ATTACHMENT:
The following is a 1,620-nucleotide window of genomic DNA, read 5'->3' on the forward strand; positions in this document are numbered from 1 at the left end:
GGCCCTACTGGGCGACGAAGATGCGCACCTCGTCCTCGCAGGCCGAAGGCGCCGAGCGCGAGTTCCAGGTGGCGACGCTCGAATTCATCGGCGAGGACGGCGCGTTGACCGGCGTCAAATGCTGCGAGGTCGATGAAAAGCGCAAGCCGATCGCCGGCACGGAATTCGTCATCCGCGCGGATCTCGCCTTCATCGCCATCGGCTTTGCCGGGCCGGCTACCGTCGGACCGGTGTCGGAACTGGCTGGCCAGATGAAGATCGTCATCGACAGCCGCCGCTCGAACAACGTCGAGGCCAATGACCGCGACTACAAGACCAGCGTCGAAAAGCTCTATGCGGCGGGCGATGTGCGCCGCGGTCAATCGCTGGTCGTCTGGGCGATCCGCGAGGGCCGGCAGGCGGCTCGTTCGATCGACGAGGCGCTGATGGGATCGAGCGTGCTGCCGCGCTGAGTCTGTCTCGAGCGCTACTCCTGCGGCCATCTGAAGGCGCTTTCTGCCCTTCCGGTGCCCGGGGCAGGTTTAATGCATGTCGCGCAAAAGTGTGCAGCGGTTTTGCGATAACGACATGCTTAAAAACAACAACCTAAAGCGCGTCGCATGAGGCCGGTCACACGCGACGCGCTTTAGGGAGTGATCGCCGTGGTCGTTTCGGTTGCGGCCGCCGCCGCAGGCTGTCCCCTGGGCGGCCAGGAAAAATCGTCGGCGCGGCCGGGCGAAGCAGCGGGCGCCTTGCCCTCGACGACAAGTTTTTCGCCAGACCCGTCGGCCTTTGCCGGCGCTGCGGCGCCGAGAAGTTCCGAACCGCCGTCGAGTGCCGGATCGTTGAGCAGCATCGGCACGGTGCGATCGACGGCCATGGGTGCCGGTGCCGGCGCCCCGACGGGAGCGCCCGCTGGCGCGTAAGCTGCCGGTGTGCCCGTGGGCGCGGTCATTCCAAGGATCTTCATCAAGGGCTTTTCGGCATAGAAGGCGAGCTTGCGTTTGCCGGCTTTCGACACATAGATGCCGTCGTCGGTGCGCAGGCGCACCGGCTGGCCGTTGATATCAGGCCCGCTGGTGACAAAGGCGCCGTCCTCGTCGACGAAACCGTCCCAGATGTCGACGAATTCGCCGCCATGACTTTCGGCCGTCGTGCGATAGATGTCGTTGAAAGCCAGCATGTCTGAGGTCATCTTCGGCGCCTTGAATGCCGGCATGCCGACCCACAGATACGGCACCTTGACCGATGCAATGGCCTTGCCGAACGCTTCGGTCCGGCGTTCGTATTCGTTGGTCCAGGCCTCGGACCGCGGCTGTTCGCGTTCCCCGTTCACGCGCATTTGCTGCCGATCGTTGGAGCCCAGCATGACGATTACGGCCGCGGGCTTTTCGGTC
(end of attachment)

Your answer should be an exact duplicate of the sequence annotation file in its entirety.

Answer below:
The following is a 1,620-nucleotide window of genomic DNA, read 5'->3' on the forward strand; positions in this document are numbered from 1 at the left end:
GGCCCTACTGGGCGACGAAGATGCGCACCTCGTCCTCGCAGGCCGAAGGCGCCGAGCGCGAGTTCCAGGTGGCGACGCTCGAATTCATCGGCGAGGACGGCGCGTTGACCGGCGTCAAATGCTGCGAGGTCGATGAAAAGCGCAAGCCGATCGCCGGCACGGAATTCGTCATCCGCGCGGATCTCGCCTTCATCGCCATCGGCTTTGCCGGGCCGGCTACCGTCGGACCGGTGTCGGAACTGGCTGGCCAGATGAAGATCGTCATCGACAGCCGCCGCTCGAACAACGTCGAGGCCAATGACCGCGACTACAAGACCAGCGTCGAAAAGCTCTATGCGGCGGGCGATGTGCGCCGCGGTCAATCGCTGGTCGTCTGGGCGATCCGCGAGGGCCGGCAGGCGGCTCGTTCGATCGACGAGGCGCTGATGGGATCGAGCGTGCTGCCGCGCTGAGTCTGTCTCGAGCGCTACTCCTGCGGCCATCTGAAGGCGCTTTCTGCCCTTCCGGTGCCCGGGGCAGGTTTAATGCATGTCGCGCAAAAGTGTGCAGCGGTTTTGCGATAACGACATGCTTAAAAACAACAACCTAAAGCGCGTCGCATGAGGCCGGTCACACGCGACGCGCTTTAGGGAGTGATCGCCGTGGTCGTTTCGGTTGCGGCCGCCGCCGCAGGCTGTCCCCTGGGCGGCCAGGAAAAATCGTCGGCGCGGCCGGGCGAAGCAGCGGGCGCCTTGCCCTCGACGACAAGTTTTTCGCCAGACCCGTCGGCCTTTGCCGGCGCTGCGGCGCCGAGAAGTTCCGAACCGCCGTCGAGTGCCGGATCGTTGAGCAGCATCGGCACGGTGCGATCGACGGCCATGGGTGCCGGTGCCGGCGCCCCGACGGGAGCGCCCGCTGGCGCGTAAGCTGCCGGTGTGCCCGTGGGCGCGGTCATTCCAAGGATCTTCATCAAGGGCTTTTCGGCATAGAAGGCGAGCTTGCGTTTGCCGGCTTTCGACACATAGATGCCGTCGTCGGTGCGCAGGCGCACCGGCTGGCCGTTGATATCAGGCCCGCTGGTGACAAAGGCGCCGTCCTCGTCGACGAAACCGTCCCAGATGTCGACGAATTCGCCGCCATGACTTTCGGCCGTCGTGCGATAGATGTCGTTGAAAGCCAGCATGTCTGAGGTCATCTTCGGCGCCTTGAATGCCGGCATGCCGACCCACAGATACGGCACCTTGACCGATGCAATGGCCTTGCCGAACGCTTCGGTCCGGCGTTCGTATTCGTTGGTCCAGGCCTCGGACCGCGGCTGTTCGCGTTCCCCGTTCACGCGCATTTGCTGCCGATCGTTGGAGCCCAGCATGACGATTACGGCCGCGGGCTTTTCGGTC